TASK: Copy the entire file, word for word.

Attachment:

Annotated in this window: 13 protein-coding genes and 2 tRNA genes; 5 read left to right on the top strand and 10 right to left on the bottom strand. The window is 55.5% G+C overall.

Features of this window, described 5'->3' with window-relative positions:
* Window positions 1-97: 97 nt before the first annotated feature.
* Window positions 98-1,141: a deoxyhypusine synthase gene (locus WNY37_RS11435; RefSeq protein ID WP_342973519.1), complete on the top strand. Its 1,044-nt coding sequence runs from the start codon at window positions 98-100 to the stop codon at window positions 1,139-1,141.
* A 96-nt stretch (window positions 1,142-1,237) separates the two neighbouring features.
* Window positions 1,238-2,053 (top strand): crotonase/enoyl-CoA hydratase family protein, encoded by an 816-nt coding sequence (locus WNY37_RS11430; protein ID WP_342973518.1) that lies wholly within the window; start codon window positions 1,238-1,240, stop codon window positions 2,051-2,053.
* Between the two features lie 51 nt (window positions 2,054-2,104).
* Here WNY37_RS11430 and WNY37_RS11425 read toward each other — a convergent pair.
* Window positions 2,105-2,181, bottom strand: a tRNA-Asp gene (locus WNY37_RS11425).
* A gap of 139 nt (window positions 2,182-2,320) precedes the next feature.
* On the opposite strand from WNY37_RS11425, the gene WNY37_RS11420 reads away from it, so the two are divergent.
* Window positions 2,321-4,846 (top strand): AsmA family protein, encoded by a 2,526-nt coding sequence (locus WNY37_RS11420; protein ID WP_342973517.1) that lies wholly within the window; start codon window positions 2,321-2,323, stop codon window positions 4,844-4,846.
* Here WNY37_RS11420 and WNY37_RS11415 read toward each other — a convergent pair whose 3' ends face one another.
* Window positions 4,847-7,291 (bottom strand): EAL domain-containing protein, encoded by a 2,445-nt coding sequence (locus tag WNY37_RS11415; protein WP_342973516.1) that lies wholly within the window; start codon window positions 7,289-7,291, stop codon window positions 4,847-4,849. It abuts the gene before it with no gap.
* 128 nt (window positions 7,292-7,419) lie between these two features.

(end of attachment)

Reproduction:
Annotated in this window: 13 protein-coding genes and 2 tRNA genes; 5 read left to right on the top strand and 10 right to left on the bottom strand. The window is 55.5% G+C overall.

Features of this window, described 5'->3' with window-relative positions:
* Window positions 1-97: 97 nt before the first annotated feature.
* Window positions 98-1,141: a deoxyhypusine synthase gene (locus WNY37_RS11435; RefSeq protein ID WP_342973519.1), complete on the top strand. Its 1,044-nt coding sequence runs from the start codon at window positions 98-100 to the stop codon at window positions 1,139-1,141.
* A 96-nt stretch (window positions 1,142-1,237) separates the two neighbouring features.
* Window positions 1,238-2,053 (top strand): crotonase/enoyl-CoA hydratase family protein, encoded by an 816-nt coding sequence (locus WNY37_RS11430; protein ID WP_342973518.1) that lies wholly within the window; start codon window positions 1,238-1,240, stop codon window positions 2,051-2,053.
* Between the two features lie 51 nt (window positions 2,054-2,104).
* Here WNY37_RS11430 and WNY37_RS11425 read toward each other — a convergent pair.
* Window positions 2,105-2,181, bottom strand: a tRNA-Asp gene (locus WNY37_RS11425).
* A gap of 139 nt (window positions 2,182-2,320) precedes the next feature.
* On the opposite strand from WNY37_RS11425, the gene WNY37_RS11420 reads away from it, so the two are divergent.
* Window positions 2,321-4,846 (top strand): AsmA family protein, encoded by a 2,526-nt coding sequence (locus WNY37_RS11420; protein ID WP_342973517.1) that lies wholly within the window; start codon window positions 2,321-2,323, stop codon window positions 4,844-4,846.
* Here WNY37_RS11420 and WNY37_RS11415 read toward each other — a convergent pair whose 3' ends face one another.
* Window positions 4,847-7,291 (bottom strand): EAL domain-containing protein, encoded by a 2,445-nt coding sequence (locus tag WNY37_RS11415; protein WP_342973516.1) that lies wholly within the window; start codon window positions 7,289-7,291, stop codon window positions 4,847-4,849. It abuts the gene before it with no gap.
* 128 nt (window positions 7,292-7,419) lie between these two features.